Wednesday, August 25, 2010

Facebook and Job Hunting

I’m curious to hear your thoughts on whether employers should be able to peek at your Facebook page to help them decide whether to hire you. Apparently, Germany is moving against this policy. Should the U.S. do the same, or should job hunters be smarter about what they put on Facebook? (Or, should Facebook make clearer their privacy policy?)

Tuesday, August 17, 2010


Rather than examine what texting, computerizing, and general electronic multi-tasking does to our brain, this article follows the researchers who study this sort of thing for a few days on a camping trip. What I got a kick out of was seeing the head of a lab for which I volunteered my brain when I was a graduate student at Johns Hopkins. I want to get in touch with him to get the free images of my brain that I never received (I did get about $20).

I don’t know if it’s much of a surprise that we think more clearly when less is going on around us, or when we are “in” nature. It does kind of surprise me to know that multi-tasking doesn’t really help us think better or more on our toes. What I think would be most interesting would be to examine the “why nature?” question. In other words, would we enjoy more clarity in an empty room, a quiet car, or on an airplane?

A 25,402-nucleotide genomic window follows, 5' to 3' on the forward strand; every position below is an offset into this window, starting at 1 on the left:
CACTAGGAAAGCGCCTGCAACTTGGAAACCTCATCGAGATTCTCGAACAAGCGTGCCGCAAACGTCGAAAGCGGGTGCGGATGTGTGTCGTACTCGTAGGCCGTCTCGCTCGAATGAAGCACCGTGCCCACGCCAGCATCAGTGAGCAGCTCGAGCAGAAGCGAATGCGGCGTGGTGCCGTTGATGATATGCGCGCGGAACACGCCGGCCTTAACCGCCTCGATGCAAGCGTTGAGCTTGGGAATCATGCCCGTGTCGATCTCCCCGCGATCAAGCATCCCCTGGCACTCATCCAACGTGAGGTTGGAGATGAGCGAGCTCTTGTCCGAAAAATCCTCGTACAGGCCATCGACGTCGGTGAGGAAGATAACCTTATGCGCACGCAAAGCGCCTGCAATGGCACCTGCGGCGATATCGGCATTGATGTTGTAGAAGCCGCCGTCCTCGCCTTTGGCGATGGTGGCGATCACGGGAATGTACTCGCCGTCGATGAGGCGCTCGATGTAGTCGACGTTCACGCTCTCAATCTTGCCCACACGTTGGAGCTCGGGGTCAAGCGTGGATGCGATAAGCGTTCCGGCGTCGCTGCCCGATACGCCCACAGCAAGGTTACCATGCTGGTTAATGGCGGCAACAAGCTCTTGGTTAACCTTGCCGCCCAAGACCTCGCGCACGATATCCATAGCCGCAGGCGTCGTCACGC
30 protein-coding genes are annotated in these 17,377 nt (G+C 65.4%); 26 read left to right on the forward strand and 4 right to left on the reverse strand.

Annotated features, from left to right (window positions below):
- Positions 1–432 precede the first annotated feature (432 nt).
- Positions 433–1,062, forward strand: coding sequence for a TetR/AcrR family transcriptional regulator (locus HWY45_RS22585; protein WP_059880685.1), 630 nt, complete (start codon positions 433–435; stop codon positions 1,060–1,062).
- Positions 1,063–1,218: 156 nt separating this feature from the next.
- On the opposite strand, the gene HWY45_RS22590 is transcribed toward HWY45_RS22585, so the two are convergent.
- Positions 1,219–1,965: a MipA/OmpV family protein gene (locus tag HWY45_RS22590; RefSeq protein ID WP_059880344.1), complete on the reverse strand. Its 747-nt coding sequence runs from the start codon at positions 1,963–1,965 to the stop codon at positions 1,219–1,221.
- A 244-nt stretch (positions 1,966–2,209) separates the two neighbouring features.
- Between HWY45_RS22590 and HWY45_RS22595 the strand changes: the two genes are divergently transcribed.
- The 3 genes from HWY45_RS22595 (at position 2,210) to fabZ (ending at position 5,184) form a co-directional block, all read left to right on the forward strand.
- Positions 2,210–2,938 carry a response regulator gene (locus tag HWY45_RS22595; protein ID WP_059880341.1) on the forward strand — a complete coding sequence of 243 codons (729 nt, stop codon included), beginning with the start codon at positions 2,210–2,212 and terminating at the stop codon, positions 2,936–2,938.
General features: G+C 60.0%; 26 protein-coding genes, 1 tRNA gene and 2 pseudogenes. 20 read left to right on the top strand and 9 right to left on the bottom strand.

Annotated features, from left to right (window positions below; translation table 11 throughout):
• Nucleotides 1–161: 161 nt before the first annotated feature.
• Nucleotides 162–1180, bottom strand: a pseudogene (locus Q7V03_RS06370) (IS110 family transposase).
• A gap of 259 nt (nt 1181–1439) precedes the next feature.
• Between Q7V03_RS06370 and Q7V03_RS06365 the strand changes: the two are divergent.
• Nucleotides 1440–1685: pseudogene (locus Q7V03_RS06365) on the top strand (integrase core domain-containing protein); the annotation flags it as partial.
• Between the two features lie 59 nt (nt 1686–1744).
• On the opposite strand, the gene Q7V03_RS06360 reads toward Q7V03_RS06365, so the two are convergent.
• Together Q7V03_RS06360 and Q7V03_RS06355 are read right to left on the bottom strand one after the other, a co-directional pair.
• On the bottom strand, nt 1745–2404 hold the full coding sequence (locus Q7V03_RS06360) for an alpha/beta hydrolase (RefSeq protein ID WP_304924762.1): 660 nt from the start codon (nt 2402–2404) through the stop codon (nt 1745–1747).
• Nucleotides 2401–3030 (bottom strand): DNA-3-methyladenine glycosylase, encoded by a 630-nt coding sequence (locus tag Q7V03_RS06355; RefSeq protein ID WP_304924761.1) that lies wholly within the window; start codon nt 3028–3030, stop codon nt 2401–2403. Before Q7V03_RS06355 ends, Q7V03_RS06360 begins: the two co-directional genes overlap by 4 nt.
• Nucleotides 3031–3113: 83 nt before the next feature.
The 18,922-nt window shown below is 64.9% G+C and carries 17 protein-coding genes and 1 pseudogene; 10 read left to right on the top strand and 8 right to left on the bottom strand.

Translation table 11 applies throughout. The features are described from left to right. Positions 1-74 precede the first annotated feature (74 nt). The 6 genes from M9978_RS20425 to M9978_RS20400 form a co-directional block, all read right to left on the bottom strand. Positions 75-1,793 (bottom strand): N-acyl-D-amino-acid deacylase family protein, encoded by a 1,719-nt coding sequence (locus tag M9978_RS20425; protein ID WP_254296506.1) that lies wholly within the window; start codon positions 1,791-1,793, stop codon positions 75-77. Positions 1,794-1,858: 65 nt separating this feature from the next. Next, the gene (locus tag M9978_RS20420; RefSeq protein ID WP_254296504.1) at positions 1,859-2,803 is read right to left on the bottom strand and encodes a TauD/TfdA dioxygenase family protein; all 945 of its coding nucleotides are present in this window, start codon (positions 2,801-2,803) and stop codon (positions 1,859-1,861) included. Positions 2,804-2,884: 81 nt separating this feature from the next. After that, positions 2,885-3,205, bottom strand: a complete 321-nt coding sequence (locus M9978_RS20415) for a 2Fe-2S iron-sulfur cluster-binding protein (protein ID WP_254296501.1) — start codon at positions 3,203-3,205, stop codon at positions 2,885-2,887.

And if we were thinking our best in nature, would I be able to solve one of most unsolvable math and computer science proofs of all time – the P versus NP proof? Find more our here. If you can solve it, stop by the CBC and you will get a prize!

Wednesday, August 11, 2010

Keeping Up With the Joneses

Don’t you hate it when you get hedonically adapted to your Ferrari after a couple of years? Or when the recessed lighting on your G5 jet doesn’t seem so rosy?

Maybe it’s no surprise that we suffer from this—hedonic adaptation—or losing interest in the stuff we’ve bought, but are we really going to stop buying those treats?

This article suggests that doing so may make us happier. Or rather, that spending on the vacation, golf lesson, or cooking class—purchases that are more experiential—will indeed make us happier. Evidently, little research has been done on the subject of which things you buy make you the happiest.

One of the effects of the recession has been this push towards purchasing experiences, or goods that foster an experience, and Wal-Mart and other retailers are taking notice. The implication for potential business professionals and marketing professionals seems evident, and I’d love to hear what you think.